ber of generations. Another strategy is presented in

(Pham and Karaboga, 2000), upper and lower limits

are chosen for the mutation rate and within those lim-

its the mutation rate is calculated for each individual,

according to the objective function value.

According to (Pham and Karaboga, 2000) in the

ﬁrst 50 generations there are few good solutions in

the population, so in the initial stage high mutation

rate is preferable to accelerate the search. In contrast,

(Shimodaira, 1996) supports high mutation rates at

the end of the process, in order to come out from lo-

cal optima where the algorithm can be stuck. For the

references presented is possible to verify that there is

no consensus on the values of the rates. For this rea-

son, in this work the rates are dynamically established

by the analysis of population performance throughout

the evolutionary process.

4 DYNAMIC GENETIC

ALGORITHM

This study presents a dynamic Genetic Algorithm

with continuous variable individual representation

that is initially randomly generated (Haupt and Haupt,

2004). Through analysis of the GA behavior, it was

noted that the objective function standard deviation

of the beginning evolutionary process is higher, as ex-

pected because the generation of the initial population

is random. For this reason, the individuals are very

dispersed in the search region. For the same reason,

in the ﬁrst iterations, the population amplitude is also

very higher. As the search process evolves, the popu-

lation tends to concentrate in speciﬁc feasible regions,

in which the chance to ﬁnd the optimum solution is

higher (promising regions). This causes a decrease in

the standard deviation and amplitude of the objective

function value. At the end of the evolutionary pro-

cess, both amplitude and standard deviation tend to

zero, due to the population convergence to the opti-

mum solution point. An example of this behavior is

presented in Figure 1, for the Branin function, consi-

dering an approximation in the initial interactions.

Figure 1: Standard deviation and amplitude of Branin func-

tion.

In this work the individuals are randomly selected

for the crossover and mutation procedures. The two-

point crossover and continue mutation procedures are

used, similar as in (Bento et al., 2013). The rates

variations are controlled by the amplitude and the

standard deviation of each generation and the ampli-

tude differences between successive populations. Be-

sides, a new stopping criterion is also proposed to be

used in conjunction with the traditional ones.

The results of the proposed algorithm are com-

pared with the executions of a hybrid Genetic Algo-

rithm presented in (Bento et al., 2013), considering

the Nelder Mead method, as local search. In (Bento

et al., 2013) the continuous representation is used, and

the follow constants rates are suggested: population

size equal 100 individuals, 0.5 × N

pop

individuals in

selection procedure and 0.25 × N

pop

individuals for

crossover and mutation procedures.

4.1 Determination and Control of the

Operators Rates

By the algorithm analysis is easy to note that the al-

gorithm has different properties throughout the evolu-

tionary process. For this reason, three different phases

were identiﬁed according to the amplitude and stan-

dard deviation patterns observed in the algorithm and

by literature review and described in the following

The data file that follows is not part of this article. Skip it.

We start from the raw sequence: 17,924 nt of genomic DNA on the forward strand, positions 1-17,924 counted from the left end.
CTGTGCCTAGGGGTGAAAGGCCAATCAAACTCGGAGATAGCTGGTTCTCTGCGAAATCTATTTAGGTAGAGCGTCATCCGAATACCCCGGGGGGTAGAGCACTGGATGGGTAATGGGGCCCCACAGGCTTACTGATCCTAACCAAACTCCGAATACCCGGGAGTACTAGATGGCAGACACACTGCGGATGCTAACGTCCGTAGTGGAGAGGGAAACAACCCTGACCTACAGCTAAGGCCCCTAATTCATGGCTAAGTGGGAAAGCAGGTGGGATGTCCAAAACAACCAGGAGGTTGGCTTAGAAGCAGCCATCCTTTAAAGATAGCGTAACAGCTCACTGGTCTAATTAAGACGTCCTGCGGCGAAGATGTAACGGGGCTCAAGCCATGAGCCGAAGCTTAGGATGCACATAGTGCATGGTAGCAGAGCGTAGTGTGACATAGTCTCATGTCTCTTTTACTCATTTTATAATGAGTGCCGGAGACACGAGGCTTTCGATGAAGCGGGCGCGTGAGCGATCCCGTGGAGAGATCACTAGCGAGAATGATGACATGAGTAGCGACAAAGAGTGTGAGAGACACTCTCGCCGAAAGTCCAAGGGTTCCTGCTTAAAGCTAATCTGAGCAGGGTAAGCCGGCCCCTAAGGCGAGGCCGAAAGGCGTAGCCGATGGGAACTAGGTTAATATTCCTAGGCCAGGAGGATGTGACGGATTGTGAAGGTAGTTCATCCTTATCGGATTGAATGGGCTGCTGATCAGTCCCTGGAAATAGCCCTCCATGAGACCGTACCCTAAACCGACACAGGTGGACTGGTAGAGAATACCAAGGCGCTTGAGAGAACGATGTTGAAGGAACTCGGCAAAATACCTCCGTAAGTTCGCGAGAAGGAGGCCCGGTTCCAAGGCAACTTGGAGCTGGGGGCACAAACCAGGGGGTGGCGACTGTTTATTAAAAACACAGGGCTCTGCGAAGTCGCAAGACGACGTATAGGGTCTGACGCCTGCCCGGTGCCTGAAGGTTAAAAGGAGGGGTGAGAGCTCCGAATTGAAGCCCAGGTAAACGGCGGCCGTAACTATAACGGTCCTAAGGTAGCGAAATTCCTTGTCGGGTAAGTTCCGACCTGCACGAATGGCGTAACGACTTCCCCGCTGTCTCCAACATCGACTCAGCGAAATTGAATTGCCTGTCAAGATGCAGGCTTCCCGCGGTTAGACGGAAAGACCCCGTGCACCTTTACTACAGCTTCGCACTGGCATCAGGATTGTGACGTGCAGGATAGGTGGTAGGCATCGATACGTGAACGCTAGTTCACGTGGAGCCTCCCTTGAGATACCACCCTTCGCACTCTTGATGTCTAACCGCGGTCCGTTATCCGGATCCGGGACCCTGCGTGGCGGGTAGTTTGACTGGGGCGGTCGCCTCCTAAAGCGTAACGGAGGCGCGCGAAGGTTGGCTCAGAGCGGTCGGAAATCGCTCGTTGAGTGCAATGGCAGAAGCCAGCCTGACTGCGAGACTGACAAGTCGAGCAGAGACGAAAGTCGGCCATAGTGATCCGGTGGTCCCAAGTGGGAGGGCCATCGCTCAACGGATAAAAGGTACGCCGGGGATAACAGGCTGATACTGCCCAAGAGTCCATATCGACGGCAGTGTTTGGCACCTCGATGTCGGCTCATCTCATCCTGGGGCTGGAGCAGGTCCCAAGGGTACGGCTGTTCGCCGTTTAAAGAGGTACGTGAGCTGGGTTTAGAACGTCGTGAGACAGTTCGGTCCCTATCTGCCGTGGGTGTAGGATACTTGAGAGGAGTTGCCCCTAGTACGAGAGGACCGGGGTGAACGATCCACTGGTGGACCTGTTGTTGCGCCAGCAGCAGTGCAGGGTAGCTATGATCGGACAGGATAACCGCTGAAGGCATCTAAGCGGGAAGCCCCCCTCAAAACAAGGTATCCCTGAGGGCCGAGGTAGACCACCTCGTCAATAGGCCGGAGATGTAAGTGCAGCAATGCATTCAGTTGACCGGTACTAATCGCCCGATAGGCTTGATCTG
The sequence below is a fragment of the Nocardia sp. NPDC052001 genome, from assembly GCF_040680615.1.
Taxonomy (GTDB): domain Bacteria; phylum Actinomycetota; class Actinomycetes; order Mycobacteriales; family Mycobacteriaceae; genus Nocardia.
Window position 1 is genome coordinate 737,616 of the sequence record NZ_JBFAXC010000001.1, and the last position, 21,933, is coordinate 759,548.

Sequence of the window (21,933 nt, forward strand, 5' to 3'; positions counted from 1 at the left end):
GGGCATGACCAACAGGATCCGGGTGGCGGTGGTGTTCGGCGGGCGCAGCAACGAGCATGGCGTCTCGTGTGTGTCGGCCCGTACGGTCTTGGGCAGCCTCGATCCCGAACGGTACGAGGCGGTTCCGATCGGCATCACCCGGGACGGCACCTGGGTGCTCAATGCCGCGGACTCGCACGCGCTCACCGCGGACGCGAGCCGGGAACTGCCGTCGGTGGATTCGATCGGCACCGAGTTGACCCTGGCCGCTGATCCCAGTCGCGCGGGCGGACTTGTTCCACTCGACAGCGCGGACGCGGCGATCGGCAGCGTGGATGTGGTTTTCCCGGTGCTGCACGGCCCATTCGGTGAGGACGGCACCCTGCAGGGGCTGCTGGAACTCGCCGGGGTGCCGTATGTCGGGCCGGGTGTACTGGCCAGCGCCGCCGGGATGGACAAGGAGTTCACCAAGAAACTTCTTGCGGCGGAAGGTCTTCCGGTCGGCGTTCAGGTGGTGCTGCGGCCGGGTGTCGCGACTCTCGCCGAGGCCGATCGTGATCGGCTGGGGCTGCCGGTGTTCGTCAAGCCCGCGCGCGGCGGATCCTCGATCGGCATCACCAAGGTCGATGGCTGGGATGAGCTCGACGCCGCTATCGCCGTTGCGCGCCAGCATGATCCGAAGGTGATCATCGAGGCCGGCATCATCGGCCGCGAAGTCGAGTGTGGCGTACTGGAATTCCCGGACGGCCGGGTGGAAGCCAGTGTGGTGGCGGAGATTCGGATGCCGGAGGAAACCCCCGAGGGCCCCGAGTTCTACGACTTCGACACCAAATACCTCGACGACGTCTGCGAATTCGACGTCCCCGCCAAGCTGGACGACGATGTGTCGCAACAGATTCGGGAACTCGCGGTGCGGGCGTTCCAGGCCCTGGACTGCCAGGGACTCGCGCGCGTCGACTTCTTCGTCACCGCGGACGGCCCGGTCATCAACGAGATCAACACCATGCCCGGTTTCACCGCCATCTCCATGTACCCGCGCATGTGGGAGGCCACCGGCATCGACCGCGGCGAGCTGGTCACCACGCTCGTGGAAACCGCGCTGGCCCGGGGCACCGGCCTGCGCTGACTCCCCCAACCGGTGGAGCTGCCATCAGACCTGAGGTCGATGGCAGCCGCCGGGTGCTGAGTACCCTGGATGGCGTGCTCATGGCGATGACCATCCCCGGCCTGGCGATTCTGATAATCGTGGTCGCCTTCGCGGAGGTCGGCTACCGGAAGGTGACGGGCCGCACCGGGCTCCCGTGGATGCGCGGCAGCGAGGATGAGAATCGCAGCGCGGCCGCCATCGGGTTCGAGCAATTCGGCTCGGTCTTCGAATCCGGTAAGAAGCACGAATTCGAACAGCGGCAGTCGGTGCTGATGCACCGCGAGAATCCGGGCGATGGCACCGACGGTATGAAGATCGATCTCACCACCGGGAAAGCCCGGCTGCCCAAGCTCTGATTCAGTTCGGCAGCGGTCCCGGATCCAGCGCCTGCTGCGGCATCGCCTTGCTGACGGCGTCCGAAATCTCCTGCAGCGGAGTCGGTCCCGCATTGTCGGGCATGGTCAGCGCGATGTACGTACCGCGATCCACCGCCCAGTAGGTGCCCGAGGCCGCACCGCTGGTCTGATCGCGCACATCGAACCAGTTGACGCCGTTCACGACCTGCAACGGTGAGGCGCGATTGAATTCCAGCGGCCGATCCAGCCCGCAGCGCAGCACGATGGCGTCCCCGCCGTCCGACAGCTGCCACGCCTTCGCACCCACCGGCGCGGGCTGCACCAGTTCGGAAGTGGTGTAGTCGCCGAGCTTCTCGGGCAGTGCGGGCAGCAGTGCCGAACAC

condition

| f (x

1

) − f (x

N

pop

)| ≤ ε ∧ s

f

≤ ε,

where f (x

1

) and f (x

N

pop

) are the best and the worst

objective values in the current population, s

f

is the

standard deviation of the current population and ε ∈

{ε

i

, e

d

}. The three search phases are described in de-

tail as follows.

• Phase 1 - Initial: in this phase the population

amplitude and standard deviation are higher and

there are few good solutions in the population.

For these reasons, higher rates are considered to

accelerate the search. This phase initiates when

the algorithm starts and stops when the population

standard deviation and amplitude be smaller than

ε

i

, and a condition of k

i

iterations be exceeded.

• Phase 2 - Development: the Development phase

starts immediately after Phase 1 and ends when

the population amplitude and standard deviation

are smaller than ε

d

and exceed at least k

d

itera-

tions. The condition of k

d

iteration was deﬁned

to avoid the algorithm remain too short time at

this phase, because depending on the problem the

ε

d

value is quickly reached and consequently the

possible solutions are not so well explored. In this

second phase the operator parameters should not

be so higher as in the initial phase because the

search is concentrated in the promising areas ob-

tained in the ﬁrst phase. At the end of this phase

the algorithm has already found the optimum re-

gion, but needs to reﬁne the optimum solution.

• Phase 3 - Reﬁnement: this phase has the aim to

reﬁne the solution. The amplitude and standard

deviation are small, that is possible to conclude

that the optimum solution is very close to being

achieved. The rates used in this phase are smaller

than in the other phases because few modiﬁca-

tions are needed. This phase starts immediately

after Phase 2, and continues until a stopping

criterion be achieved.

This work not established constants parameters in

the different phases. Thus, an initial value for each

operator rate is determined in the beginning of each

phase as presented in Table 1.

Table 1: Initial operator rates for each phase.

Genetic Operator Phase 1 Phase 2 Phase 3

Selection 0.7 × N

pop

0.6 × N

pop

0.5 × N

pop

Crossover 0.5 × N

pop

0.4 × N

pop

0.3 × N

pop

Mutation 0.4 × N

pop

0.3 × N

pop

0.2 × N

pop

In the second and third phases, the rate values can

vary 10% considering the initial value. This decision

is based on the amplitude difference between succes-

sive populations. Thereby, if the amplitude difference

between k and k − 1 iterations is smaller than ε

ph2

in the second phase, or smaller than ε

ph3

in the third

phase, the rates increase 1%, otherwise decrease 1%.

This strategy is designed to stimulate small modiﬁ-

cations in the algorithm search and prevent it from